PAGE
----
Stories make you, you

  • Reading time:7 mins read

How to decide who you will be

Symbol of Hamlet, from Shakespeare, the great storyteller

Short version

Stories make you, you.

Control the flow of information to control the stories that define you.

Examine the stories you believe to weed out the erroneous and self-harmful ones

Decide how you interpret the world to control the stories you tell yourself


In-depth

1. Stories make you, you.

Stories make us human.

We think we learn facts. We think our model of the world is a database. But it’s not. Robots act based on databases, not humans.

We learn from experiences. Our model of the world is centered around ourselves. Because it is not meant to explain the universe, it’s meant to ensure survival. You don’t learn facts, you learn ‘If I do X, then Y happens’. You learn how to survive.

That is why we learn through stories, not data. Stories are how we learn from experiences, without the risk. That is why all stories show people in trouble. Studies on small children show two things in common in their stories: a wild imagination and trouble. All their stories have problems at their core.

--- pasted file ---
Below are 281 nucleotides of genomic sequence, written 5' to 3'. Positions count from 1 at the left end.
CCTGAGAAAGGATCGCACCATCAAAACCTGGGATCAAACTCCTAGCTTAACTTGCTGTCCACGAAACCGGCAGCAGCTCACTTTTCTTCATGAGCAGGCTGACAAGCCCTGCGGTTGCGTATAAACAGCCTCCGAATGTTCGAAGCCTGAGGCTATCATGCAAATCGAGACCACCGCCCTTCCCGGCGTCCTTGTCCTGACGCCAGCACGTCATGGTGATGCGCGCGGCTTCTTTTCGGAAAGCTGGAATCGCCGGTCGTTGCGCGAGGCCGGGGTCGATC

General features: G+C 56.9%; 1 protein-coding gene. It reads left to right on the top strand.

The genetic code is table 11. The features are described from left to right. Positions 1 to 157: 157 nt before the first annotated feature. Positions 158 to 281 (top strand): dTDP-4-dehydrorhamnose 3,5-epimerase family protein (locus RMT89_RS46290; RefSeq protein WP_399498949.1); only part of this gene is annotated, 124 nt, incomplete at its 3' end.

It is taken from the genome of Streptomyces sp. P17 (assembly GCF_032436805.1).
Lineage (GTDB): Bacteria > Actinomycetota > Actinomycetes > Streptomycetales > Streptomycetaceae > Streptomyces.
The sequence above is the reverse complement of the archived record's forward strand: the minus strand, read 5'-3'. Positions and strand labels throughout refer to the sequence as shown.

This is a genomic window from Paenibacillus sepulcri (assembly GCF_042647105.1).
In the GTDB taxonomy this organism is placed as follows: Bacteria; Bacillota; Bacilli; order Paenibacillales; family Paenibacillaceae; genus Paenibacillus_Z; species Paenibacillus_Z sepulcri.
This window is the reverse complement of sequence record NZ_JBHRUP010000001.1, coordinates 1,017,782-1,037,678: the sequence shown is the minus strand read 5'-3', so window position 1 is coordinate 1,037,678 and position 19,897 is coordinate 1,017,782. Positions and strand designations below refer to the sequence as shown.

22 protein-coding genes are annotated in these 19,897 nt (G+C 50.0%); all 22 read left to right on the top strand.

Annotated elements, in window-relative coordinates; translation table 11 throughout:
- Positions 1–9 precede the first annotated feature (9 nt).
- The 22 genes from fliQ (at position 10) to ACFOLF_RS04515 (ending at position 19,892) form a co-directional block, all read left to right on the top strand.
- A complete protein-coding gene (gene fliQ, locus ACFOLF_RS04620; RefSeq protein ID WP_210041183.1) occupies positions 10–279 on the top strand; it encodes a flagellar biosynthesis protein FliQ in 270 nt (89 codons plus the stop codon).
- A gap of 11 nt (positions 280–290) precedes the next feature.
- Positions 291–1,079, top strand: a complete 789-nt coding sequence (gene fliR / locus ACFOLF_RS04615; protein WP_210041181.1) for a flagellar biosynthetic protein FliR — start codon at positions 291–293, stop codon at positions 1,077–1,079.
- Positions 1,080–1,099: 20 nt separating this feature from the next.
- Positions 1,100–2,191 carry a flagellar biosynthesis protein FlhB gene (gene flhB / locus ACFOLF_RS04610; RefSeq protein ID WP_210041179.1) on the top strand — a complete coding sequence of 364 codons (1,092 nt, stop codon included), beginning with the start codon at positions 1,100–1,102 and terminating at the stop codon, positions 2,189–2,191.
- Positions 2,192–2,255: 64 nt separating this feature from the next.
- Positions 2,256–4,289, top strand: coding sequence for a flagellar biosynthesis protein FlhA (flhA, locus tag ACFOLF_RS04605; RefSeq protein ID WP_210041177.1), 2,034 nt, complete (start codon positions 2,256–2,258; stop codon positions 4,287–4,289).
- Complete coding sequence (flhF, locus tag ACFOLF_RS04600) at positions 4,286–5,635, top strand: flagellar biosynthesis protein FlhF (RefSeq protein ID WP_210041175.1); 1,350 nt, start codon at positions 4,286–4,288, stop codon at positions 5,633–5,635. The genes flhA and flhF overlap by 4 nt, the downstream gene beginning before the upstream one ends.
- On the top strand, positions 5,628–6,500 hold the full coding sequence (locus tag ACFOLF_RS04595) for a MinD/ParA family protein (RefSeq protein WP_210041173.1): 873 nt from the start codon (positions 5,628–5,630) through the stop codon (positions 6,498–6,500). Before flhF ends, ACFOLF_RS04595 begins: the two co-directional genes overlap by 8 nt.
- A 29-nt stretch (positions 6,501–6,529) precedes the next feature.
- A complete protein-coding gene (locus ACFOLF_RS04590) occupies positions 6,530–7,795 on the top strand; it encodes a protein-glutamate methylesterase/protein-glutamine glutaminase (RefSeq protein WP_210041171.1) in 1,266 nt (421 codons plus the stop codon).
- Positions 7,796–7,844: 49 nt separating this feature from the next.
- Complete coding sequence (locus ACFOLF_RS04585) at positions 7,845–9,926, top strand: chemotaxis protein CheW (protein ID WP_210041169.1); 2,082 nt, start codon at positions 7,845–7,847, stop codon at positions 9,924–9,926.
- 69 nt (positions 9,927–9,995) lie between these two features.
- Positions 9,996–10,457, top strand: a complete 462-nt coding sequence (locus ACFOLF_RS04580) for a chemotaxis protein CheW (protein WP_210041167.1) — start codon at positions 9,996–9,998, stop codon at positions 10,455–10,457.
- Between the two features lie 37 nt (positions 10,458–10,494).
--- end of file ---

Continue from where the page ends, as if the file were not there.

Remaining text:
And stories are not just books, and movies, and video games. They are music, articles, marketing, sales pitches, business. When we get together with friends, we each tell each other narratives from our lives. You don’t exchange facts, you share stories.

Because your mind decodes the world through stories. It exists to help you survive. It does this by preparing for scenarios of what might happen, aka stories. They are both training for the world and pleasant play. I suspect we might love stories very much divorced from our current reality because they are safe, they don’t activate any fear response because the trouble in them seems distant, not possible for us. Yet they wind up being about problems we might face, more than imagined ones. Lord of the Rings was about the wars of the time for example (among other things). X-Men is about discrimination. Many different stories wind up being about love problems.